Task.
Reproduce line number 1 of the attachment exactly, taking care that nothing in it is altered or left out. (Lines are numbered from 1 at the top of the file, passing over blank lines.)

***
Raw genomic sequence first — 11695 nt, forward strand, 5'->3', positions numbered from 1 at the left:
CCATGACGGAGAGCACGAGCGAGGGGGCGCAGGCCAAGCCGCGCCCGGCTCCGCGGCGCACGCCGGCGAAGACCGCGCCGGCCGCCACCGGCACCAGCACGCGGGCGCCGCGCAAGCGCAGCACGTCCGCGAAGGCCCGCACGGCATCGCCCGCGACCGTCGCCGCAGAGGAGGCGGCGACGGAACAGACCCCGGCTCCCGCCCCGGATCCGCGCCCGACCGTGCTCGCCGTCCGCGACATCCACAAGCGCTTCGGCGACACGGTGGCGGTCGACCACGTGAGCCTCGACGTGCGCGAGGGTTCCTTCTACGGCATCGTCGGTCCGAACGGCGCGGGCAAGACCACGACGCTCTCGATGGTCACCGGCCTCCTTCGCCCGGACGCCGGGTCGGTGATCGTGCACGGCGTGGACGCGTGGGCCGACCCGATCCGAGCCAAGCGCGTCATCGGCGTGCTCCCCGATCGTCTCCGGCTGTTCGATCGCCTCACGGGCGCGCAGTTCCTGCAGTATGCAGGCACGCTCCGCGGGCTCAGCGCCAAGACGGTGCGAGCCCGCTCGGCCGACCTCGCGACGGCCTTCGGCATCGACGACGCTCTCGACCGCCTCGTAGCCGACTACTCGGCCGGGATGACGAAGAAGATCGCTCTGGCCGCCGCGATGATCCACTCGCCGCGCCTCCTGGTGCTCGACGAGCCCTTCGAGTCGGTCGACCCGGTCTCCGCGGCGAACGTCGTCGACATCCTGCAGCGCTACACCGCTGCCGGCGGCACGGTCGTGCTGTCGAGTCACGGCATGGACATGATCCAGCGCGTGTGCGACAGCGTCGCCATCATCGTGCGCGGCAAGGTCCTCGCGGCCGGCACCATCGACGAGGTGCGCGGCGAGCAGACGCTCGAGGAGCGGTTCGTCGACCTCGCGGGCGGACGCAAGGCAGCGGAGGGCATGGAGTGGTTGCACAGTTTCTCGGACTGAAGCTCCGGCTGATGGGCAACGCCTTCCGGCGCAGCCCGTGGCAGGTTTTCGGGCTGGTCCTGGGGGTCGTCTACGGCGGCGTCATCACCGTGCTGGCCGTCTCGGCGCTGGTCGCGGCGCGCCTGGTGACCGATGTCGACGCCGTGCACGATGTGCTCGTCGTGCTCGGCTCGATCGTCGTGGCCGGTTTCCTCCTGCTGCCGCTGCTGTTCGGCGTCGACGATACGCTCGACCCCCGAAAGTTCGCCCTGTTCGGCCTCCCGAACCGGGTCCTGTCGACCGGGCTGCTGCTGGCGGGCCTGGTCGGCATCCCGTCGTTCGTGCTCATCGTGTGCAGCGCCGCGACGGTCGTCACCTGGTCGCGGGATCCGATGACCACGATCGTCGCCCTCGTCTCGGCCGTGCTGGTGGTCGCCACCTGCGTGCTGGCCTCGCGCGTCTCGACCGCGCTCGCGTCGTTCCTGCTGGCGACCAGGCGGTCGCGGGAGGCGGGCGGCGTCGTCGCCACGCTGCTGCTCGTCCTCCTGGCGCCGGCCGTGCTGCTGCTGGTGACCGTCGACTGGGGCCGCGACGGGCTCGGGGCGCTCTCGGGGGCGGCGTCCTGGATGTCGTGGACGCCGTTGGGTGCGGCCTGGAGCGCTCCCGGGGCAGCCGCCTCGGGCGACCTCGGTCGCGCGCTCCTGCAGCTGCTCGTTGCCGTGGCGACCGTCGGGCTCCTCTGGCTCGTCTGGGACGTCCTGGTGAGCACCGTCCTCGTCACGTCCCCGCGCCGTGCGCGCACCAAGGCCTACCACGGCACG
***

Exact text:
Raw genomic sequence first — 11695 nt, forward strand, 5'->3', positions numbered from 1 at the left: